What's the Difference Between Photoshop and Illustrator?

Photoshop and Illustrator are two of Adobe's massively popular graphics programs. If you're working on a new project, you might have a hard time figuring out which of the two programs will work best for you, since on the surface they seem so similar. We've compiled some of the main differences between Photoshop and Illustrator to help you get started. photoshop_new


Adobe Photoshop is a great program for modifying already created images or graphics, like photos, and is Adobe's most popular program. Raster or bitmap graphics are created in Photoshop. These graphics can sometimes look a little jagged since raster images are made up of individual colored squares, known as pixels. Everything in Photoshop is just a series of pixels, so if you're scaling something up or down, it can lose its quality very quickly. Photoshop is a popular choice for web graphics, photo editing and designs since those projects will stay at a fixed size. Editing photos is awesome in Photoshop, because it includes a lot of unique filters, special effects and tools. Another great benefit of Photoshop is that you can have complete control of your projects, since you can edit your graphic pixel-by-pixel. Our friends over at Smarterer have a great test you can take for free to see how well you know Photoshop. Adobe Illustrator image


Adobe Illustrator is an advanced vector-based software. So, unlike Photoshop's pixel-based format, it uses mathematical constructs to create vector graphics. In Illustrator, a line is composed of two dots connected by a computer algorithm, instead of just a line of pixels. Because of this, Illustrator is used often to create logos or anything that may need to be printed or displayed at different sizes. A vector graphic will never lose its quality if it's scaled up or down. Illustrator will also give you a better print output since it's not resolution dependent. A drawback of Illustrator is that it can't be used easily to modify images that are already created, since there are limited filters and image editing tools available to you. To see how well you already know Illustrator, check out this Smarterer test. Adobe InDesign image

Fireworks and InDesign

Now that you know the difference between Photoshop and Illustrator, there are a few other Adobe graphics software that you probably have wondered about, like Fireworks and InDesign. Adobe bought Macromedia, which created Fireworks, in 2005. Fireworks is pretty much still around because it works well with Flash and Dreamweaver, which were Macromedia programs too. Fireworks offers both raster and vector options, but doesn't excel at either. InDesign works best when it comes to making multi-page layouts with a lot of written content, like magazines or books. It's still best to stick with Photoshop and Illustrator to create graphics and then send them over to InDesign if you're working on a book or PDF, since you'll have more options and control over your creations. But don't worry, InDesign will preserve the vector images you created in Illustrator.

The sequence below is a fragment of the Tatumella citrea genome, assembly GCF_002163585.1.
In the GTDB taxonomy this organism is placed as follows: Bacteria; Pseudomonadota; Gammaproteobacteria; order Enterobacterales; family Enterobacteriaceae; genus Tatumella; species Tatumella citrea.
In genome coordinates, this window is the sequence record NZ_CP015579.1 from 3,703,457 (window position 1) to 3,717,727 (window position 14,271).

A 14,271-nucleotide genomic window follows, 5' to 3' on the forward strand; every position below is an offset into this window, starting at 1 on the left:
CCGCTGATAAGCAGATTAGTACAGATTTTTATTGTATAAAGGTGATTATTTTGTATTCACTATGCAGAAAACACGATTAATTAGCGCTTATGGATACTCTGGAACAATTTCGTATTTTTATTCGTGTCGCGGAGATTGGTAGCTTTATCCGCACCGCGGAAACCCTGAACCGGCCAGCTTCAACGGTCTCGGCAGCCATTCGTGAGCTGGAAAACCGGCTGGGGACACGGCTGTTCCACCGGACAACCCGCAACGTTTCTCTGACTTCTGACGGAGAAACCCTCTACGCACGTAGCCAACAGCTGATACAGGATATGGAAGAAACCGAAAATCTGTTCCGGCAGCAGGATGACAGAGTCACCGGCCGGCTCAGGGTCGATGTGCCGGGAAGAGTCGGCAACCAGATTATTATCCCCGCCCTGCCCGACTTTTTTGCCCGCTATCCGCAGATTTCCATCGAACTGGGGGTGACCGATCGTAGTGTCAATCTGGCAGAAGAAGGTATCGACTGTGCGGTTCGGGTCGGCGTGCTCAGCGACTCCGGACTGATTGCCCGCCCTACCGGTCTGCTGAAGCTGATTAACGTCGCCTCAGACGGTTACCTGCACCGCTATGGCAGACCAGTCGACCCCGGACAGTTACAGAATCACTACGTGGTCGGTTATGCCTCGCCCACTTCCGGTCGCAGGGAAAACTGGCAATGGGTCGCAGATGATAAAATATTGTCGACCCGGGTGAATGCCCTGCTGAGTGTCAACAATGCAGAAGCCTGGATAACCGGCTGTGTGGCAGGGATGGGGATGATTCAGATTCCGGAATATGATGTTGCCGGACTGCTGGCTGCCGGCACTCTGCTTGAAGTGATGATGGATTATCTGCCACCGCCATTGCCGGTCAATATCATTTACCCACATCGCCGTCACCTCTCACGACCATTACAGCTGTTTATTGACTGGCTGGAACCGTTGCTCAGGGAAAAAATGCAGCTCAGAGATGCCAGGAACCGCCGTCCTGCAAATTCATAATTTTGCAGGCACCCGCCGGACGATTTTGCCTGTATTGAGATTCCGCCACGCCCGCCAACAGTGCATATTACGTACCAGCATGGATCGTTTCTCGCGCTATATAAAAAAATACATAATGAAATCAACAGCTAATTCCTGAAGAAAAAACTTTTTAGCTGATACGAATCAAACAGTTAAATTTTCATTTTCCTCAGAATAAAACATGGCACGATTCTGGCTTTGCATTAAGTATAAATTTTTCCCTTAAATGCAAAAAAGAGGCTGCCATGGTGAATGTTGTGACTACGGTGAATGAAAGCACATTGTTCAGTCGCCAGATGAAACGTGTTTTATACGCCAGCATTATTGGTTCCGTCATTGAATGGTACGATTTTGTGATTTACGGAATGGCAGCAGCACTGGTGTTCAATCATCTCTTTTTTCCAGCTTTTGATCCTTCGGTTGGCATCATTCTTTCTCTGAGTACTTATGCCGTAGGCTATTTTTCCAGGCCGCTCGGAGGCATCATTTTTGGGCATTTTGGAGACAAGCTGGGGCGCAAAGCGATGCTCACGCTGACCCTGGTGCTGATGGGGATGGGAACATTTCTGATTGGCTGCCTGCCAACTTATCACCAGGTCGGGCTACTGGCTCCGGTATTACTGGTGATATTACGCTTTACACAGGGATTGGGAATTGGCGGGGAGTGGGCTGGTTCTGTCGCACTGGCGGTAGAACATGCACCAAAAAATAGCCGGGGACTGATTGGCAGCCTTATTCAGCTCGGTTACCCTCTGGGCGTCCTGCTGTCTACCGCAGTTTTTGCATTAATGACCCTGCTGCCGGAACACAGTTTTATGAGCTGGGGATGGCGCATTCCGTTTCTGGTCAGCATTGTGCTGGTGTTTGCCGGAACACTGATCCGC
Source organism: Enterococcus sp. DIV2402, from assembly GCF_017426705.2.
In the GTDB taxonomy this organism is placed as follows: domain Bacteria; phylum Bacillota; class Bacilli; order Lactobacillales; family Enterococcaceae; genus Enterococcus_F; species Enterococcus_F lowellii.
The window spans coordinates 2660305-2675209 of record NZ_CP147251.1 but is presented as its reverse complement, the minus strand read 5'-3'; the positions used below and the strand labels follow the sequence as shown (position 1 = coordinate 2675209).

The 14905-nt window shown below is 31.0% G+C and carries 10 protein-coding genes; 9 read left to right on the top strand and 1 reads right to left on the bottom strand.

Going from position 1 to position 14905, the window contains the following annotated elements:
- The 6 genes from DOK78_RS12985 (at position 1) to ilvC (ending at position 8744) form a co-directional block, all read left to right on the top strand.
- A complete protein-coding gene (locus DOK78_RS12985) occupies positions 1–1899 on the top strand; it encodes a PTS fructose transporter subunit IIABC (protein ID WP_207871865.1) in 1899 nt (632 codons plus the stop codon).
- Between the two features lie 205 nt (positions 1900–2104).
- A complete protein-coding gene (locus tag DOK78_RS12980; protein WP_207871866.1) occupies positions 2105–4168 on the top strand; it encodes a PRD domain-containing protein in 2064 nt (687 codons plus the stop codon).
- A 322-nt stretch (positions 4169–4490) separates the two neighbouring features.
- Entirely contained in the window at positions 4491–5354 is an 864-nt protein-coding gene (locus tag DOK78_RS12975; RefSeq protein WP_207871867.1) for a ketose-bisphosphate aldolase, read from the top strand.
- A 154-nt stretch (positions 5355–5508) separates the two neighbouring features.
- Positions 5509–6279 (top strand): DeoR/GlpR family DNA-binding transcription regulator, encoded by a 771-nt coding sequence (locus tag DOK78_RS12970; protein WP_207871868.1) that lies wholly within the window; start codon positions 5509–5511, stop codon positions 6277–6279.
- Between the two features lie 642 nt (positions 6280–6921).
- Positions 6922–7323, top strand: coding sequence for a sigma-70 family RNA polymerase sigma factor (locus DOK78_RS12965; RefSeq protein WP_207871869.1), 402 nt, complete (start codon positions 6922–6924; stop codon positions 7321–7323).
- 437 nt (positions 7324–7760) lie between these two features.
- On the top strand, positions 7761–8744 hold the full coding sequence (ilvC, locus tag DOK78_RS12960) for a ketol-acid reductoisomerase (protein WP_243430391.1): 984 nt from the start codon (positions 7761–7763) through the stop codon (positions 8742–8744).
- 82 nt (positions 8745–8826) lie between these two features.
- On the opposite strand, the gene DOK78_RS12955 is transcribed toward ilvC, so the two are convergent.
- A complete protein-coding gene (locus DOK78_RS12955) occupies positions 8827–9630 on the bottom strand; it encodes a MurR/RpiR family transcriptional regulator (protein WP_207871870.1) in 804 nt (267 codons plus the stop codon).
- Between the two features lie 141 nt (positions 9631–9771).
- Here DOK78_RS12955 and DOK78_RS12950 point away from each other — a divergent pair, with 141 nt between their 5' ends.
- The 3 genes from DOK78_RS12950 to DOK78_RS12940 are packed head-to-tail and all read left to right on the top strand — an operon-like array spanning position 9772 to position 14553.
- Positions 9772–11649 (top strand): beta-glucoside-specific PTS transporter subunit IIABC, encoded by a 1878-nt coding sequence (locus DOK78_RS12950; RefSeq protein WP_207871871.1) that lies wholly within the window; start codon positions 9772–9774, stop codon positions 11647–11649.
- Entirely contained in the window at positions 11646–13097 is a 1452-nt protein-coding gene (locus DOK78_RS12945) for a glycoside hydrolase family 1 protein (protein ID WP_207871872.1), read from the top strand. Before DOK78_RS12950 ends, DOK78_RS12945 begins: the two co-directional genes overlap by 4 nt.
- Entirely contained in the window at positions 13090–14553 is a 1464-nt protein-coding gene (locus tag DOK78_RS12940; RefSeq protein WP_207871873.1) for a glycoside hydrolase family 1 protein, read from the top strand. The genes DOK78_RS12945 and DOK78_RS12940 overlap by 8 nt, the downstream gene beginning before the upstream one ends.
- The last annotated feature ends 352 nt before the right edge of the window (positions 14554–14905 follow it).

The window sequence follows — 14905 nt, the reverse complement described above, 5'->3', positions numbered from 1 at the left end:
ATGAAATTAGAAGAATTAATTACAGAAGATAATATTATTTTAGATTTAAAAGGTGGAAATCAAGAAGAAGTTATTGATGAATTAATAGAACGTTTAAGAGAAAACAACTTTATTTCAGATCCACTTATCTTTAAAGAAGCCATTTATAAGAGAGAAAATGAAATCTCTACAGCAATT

You'll come to find that some people just prefer to use one software over another, but sometimes it's best to use Photoshop and Illustrator together. For example, you may need to add some text to an image you need to edit. Maybe you need to add a watermark to a photo for your blog or over an image for your portfolio. It's best not to add any text to an image in Photoshop since it can distort, so transferring the edited photo to Illustrator and then adding the text there will give you the best result. One is definitely not better than the other, they're just different. Understanding the basic differences between Photoshop and Illustrator will help you make the decision about which software is best for your next project.

Please select a contributor for this blog post